May 27, 2024 The sun rises from Anatolia

Environmental campaigners in Kazakhstan discover new Bronze Age petroglyphs

New Bronze Age petroglyphs have been discovered in the Zhambyl region of Kazakhstan by volunteers of the nationwide Taza (Clean) Kazakhstan environmental campaign.

Around 3.5 kilometers from the Aktogay village in the Sarysu district, at the foot of the towering ridges, were where the rock carvings were discovered during the second week of the campaign, which was devoted to landscaping efforts around historical and cultural monuments.

The height of these ancient drawings reaches two meters, and the length is more than 15-20 meters. Most of the petroglyphs depict the daily life and worldviews of people of that time.

“We stumbled upon very unusual drawings, and to understand their significance, we sought the expertise of archeologists. We hope this discovery will shed new light on history,” said volunteer Assylzhan Pazylbekov.

Experts estimate that the petroglyphs date back more than 4,000 years. However, local archaeologists need support to pinpoint the exact date to which the petroglyphs belong. Unique features etched onto the pictures’ surface are regarded as a significant finding. Scientists plan to start a thorough investigation of the rock art as a result.

Discovering an artifact with abundant images on one surface is rare for the Zhambyl Region. These types of rock art were found and studied at sites including Arpaozen, Koibagar, Sauyskandyk, Eshikolmes, and Tanbaly Tas.

Southern Kazakhstan’s Karatau Mountains are home to rock paintings known as petroglyphs, which date from the Middle Ages and the 2nd millennium BC. The topographer M.N. Kirchhoff first noticed them in the Besaryk Gorge in 1906.

Petroglyphs from Karatau are mostly etched on a variety of sized rocks and boulders. They depict the religious beliefs, customs, traditions, and rituals of the nomadic tribes of the corresponding era, in addition to their way of life economically.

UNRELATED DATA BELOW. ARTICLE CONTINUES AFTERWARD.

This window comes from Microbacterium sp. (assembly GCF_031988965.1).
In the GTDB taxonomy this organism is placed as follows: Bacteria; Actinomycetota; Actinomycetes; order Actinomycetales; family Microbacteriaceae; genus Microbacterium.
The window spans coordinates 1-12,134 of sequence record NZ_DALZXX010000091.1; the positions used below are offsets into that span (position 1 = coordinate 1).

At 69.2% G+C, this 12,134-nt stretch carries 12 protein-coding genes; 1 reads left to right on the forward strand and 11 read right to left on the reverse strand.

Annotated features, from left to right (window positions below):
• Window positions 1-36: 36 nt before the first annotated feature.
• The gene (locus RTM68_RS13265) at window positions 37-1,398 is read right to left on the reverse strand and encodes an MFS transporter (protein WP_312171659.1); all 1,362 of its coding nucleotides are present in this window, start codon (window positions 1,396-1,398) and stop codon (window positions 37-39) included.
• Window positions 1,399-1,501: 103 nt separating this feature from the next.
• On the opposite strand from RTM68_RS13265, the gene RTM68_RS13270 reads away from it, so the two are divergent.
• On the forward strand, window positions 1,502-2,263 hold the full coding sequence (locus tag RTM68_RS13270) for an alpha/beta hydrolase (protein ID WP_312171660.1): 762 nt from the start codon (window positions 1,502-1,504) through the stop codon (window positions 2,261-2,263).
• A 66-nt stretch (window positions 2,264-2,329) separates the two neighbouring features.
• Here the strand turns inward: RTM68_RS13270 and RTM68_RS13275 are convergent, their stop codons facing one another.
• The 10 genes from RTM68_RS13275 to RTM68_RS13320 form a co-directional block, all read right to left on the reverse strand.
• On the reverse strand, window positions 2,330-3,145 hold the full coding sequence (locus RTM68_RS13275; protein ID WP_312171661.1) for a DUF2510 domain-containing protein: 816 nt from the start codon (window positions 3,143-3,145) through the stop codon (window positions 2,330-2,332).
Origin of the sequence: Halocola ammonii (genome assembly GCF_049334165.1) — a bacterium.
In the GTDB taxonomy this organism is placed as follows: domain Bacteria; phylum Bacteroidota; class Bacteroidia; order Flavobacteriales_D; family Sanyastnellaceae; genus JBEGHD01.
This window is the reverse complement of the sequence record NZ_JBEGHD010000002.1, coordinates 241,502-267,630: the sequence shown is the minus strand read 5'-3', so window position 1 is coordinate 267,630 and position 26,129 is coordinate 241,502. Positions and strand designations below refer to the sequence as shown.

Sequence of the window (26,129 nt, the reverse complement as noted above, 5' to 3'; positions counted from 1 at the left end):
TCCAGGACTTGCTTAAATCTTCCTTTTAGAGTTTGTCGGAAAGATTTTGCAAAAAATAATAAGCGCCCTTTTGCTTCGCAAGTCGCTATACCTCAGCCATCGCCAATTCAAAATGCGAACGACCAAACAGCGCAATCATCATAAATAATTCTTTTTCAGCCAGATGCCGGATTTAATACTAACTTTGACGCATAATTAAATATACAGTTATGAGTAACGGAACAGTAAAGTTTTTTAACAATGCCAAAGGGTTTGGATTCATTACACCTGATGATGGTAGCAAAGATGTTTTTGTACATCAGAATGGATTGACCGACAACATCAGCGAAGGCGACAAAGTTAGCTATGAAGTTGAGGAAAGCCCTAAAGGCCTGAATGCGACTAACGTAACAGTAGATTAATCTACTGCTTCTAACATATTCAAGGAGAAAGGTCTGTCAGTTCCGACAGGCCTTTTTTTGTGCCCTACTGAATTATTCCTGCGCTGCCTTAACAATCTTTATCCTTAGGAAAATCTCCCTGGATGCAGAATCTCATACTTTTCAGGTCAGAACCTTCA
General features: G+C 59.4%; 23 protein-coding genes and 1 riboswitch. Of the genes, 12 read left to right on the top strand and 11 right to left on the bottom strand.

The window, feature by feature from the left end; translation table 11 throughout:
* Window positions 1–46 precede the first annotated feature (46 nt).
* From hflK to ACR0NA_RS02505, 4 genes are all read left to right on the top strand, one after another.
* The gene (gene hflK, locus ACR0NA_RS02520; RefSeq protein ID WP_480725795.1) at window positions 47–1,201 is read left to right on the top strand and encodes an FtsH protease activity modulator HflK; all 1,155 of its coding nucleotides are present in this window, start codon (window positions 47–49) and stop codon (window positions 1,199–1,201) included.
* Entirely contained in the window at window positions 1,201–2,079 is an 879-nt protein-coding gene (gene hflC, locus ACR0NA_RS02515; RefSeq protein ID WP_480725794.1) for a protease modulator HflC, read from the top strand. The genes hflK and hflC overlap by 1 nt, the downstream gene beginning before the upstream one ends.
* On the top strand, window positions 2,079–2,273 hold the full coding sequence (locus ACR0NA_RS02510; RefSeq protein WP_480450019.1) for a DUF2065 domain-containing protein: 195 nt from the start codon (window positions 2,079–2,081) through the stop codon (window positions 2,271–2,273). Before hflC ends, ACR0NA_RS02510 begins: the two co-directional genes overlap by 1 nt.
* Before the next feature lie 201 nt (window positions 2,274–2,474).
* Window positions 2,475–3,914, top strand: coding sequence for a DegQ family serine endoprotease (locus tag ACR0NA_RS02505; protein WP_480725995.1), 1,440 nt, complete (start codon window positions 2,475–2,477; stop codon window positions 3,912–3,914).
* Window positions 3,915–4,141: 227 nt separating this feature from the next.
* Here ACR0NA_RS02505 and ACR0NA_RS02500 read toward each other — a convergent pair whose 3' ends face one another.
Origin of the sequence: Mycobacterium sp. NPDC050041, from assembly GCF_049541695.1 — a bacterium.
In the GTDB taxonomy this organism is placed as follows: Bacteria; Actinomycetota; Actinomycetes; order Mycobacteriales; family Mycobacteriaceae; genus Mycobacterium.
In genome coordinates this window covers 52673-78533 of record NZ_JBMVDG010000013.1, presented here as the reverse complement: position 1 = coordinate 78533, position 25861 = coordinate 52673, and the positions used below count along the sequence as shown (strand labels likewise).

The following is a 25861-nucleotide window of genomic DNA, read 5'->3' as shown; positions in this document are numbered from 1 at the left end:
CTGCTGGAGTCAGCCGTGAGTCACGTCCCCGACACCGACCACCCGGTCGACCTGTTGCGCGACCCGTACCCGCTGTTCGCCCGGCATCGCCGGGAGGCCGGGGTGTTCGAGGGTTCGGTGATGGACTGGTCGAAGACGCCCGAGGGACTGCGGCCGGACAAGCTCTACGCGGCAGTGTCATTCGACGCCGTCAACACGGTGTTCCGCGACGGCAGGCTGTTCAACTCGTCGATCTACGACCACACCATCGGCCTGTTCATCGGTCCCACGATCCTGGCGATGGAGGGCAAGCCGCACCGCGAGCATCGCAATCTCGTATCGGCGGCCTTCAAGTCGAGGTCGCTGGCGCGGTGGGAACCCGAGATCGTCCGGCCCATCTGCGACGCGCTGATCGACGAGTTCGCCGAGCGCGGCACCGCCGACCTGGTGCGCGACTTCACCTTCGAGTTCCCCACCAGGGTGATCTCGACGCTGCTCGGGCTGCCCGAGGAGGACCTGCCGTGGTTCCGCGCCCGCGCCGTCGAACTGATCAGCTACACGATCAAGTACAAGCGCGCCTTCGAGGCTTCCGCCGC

Newly discovered petroglyphs dating back to the Bronze Age. Photo: Department of Internal Policy of the Akimat of the Zhambyl Region

Images of birds and other animals abound. The subject matter of the images is diverse, and carries a certain semantic load. For example, the image of a camel symbolizes wealth and strength. On many rocks, scenes of hunting a mountain goat with dogs and bird catching are carved.

“The Karatau mountain range holds great historical and geographical significance. It is one of the unique sites of human civilization not only in the history of Kazakhstan but also in world history,” said Sauran Kaliyev, an archeologist and historian.

“We will continue our research and conduct a state examination as we intend to designate it a site of national or international significance to be included in the list of state-protected sites,” said Kuanysh Daurenbekov, director of the Directorate for the Protection and Restoration of Historical and Cultural Monuments.

arkeonews

Cover Photo: Department of Internal Policy of the Akimat of the Zhambyl Region

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